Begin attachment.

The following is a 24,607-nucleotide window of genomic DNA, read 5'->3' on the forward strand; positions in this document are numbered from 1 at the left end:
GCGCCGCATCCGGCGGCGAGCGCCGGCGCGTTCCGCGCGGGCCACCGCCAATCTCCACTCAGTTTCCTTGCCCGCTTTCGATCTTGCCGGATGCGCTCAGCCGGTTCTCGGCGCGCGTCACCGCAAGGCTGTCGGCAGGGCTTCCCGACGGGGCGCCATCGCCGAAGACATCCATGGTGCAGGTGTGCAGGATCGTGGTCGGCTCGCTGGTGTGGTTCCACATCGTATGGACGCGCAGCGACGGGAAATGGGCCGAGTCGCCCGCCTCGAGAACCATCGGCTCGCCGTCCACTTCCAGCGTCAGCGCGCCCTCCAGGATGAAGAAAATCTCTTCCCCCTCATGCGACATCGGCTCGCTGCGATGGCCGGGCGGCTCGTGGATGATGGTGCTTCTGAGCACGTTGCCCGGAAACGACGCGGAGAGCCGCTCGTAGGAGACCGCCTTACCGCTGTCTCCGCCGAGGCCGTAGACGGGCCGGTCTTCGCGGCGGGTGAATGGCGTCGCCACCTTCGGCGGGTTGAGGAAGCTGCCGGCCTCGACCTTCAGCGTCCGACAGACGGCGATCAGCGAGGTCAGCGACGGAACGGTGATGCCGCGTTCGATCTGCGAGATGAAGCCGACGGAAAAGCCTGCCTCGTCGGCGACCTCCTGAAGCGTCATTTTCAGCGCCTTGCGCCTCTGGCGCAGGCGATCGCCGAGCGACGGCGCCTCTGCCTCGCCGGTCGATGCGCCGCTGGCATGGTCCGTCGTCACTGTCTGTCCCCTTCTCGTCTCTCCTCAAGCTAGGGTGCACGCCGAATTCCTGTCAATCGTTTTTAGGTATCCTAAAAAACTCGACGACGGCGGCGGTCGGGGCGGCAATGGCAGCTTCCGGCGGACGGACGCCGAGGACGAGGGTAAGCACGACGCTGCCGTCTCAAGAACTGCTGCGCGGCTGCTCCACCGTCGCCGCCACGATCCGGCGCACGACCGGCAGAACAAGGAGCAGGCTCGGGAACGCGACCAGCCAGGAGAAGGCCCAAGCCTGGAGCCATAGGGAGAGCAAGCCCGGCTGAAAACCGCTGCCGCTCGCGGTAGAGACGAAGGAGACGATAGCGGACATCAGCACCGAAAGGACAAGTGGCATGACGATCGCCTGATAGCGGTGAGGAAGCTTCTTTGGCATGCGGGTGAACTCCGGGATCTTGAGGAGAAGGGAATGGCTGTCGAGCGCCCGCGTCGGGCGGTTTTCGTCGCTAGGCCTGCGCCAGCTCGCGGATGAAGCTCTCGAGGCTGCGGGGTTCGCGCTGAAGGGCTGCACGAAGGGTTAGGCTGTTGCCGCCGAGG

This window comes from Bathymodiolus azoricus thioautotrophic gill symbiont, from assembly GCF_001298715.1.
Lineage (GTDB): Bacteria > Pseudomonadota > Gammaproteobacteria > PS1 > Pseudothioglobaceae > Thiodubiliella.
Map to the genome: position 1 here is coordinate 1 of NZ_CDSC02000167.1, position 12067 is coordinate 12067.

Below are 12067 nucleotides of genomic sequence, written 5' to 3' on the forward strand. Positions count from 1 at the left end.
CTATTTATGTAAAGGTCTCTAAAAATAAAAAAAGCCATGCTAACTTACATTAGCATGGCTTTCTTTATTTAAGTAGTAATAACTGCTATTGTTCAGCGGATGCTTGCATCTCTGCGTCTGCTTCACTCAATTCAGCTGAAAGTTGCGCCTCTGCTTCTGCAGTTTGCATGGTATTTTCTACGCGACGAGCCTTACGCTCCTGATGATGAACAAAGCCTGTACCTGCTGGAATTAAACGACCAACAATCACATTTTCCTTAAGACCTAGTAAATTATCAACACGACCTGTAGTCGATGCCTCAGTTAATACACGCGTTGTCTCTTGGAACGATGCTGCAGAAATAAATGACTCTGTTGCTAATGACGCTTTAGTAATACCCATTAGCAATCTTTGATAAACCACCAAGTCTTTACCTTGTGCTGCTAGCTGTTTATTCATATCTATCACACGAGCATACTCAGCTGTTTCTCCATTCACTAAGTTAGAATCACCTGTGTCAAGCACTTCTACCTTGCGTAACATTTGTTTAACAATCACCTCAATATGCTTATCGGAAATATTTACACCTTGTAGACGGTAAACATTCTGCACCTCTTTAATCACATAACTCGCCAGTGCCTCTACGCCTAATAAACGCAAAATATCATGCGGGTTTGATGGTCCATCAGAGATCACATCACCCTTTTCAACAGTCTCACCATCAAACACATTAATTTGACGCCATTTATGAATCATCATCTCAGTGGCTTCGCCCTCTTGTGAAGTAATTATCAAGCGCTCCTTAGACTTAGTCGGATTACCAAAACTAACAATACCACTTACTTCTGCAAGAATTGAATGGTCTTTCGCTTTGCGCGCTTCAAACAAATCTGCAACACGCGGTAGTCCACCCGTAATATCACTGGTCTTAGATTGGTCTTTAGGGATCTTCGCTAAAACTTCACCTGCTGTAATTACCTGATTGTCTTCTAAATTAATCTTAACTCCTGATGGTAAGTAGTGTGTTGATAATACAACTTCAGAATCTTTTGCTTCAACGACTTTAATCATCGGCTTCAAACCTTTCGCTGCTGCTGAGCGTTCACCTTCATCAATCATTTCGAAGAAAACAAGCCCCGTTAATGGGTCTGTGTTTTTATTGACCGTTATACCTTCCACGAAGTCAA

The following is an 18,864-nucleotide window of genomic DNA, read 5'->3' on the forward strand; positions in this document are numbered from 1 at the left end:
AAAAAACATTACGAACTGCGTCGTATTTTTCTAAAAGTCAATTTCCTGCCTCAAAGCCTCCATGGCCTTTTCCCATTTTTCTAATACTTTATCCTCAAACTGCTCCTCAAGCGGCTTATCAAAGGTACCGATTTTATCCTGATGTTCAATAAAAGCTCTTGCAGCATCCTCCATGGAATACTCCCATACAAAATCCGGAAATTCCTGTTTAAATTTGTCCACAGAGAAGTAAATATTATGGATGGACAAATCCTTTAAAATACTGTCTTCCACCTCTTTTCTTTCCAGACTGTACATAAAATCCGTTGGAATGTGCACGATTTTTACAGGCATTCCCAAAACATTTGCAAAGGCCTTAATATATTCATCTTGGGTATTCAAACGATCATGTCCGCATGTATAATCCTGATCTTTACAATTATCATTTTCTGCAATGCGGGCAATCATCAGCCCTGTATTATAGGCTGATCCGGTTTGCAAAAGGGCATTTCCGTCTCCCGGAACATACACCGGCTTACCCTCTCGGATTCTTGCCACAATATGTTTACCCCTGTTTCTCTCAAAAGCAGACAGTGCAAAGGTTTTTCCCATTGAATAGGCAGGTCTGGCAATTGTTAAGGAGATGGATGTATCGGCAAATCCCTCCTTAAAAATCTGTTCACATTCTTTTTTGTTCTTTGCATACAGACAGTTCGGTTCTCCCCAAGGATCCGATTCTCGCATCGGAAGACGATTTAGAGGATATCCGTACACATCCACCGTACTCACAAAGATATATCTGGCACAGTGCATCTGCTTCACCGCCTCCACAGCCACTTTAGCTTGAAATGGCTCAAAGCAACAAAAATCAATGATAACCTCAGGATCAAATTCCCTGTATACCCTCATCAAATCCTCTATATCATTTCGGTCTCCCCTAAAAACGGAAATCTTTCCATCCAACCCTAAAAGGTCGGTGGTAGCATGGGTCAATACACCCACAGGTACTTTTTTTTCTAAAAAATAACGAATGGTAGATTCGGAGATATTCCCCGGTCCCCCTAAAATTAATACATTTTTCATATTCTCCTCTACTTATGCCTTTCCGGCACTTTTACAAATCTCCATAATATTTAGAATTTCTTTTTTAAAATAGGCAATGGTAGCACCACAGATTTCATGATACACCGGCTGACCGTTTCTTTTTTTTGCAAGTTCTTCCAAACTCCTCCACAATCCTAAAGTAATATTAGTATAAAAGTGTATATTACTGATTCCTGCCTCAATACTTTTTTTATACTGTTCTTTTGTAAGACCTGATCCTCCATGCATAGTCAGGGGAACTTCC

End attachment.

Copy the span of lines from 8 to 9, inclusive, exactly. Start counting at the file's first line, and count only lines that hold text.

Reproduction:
The following is an 18,864-nucleotide window of genomic DNA, read 5'->3' on the forward strand; positions in this document are numbered from 1 at the left end:
AAAAAACATTACGAACTGCGTCGTATTTTTCTAAAAGTCAATTTCCTGCCTCAAAGCCTCCATGGCCTTTTCCCATTTTTCTAATACTTTATCCTCAAACTGCTCCTCAAGCGGCTTATCAAAGGTACCGATTTTATCCTGATGTTCAATAAAAGCTCTTGCAGCATCCTCCATGGAATACTCCCATACAAAATCCGGAAATTCCTGTTTAAATTTGTCCACAGAGAAGTAAATATTATGGATGGACAAATCCTTTAAAATACTGTCTTCCACCTCTTTTCTTTCCAGACTGTACATAAAATCCGTTGGAATGTGCACGATTTTTACAGGCATTCCCAAAACATTTGCAAAGGCCTTAATATATTCATCTTGGGTATTCAAACGATCATGTCCGCATGTATAATCCTGATCTTTACAATTATCATTTTCTGCAATGCGGGCAATCATCAGCCCTGTATTATAGGCTGATCCGGTTTGCAAAAGGGCATTTCCGTCTCCCGGAACATACACCGGCTTACCCTCTCGGATTCTTGCCACAATATGTTTACCCCTGTTTCTCTCAAAAGCAGACAGTGCAAAGGTTTTTCCCATTGAATAGGCAGGTCTGGCAATTGTTAAGGAGATGGATGTATCGGCAAATCCCTCCTTAAAAATCTGTTCACATTCTTTTTTGTTCTTTGCATACAGACAGTTCGGTTCTCCCCAAGGATCCGATTCTCGCATCGGAAGACGATTTAGAGGATATCCGTACACATCCACCGTACTCACAAAGATATATCTGGCACAGTGCATCTGCTTCACCGCCTCCACAGCCACTTTAGCTTGAAATGGCTCAAAGCAACAAAAATCAATGATAACCTCAGGATCAAATTCCCTGTATACCCTCATCAAATCCTCTATATCATTTCGGTCTCCCCTAAAAACGGAAATCTTTCCATCCAACCCTAAAAGGTCGGTGGTAGCATGGGTCAATACACCCACAGGTACTTTTTTTTCTAAAAAATAACGAATGGTAGATTCGGAGATATTCCCCGGTCCCCCTAAAATTAATACATTTTTCATATTCTCCTCTACTTATGCCTTTCCGGCACTTTTACAAATCTCCATAATATTTAGAATTTCTTTTTTAAAATAGGCAATGGTAGCACCACAGATTTCATGATACACCGGCTGACCGTTTCTTTTTTTTGCAAGTTCTTCCAAACTCCTCCACAATCCTAAAGTAATATTAGTATAAAAGTGTATATTACTGATTCCTGCCTCAATACTTTTTTTATACTGTTCTTTTGTAAGACCTGATCCTCCATGCATAGTCAGGGGAACTTCC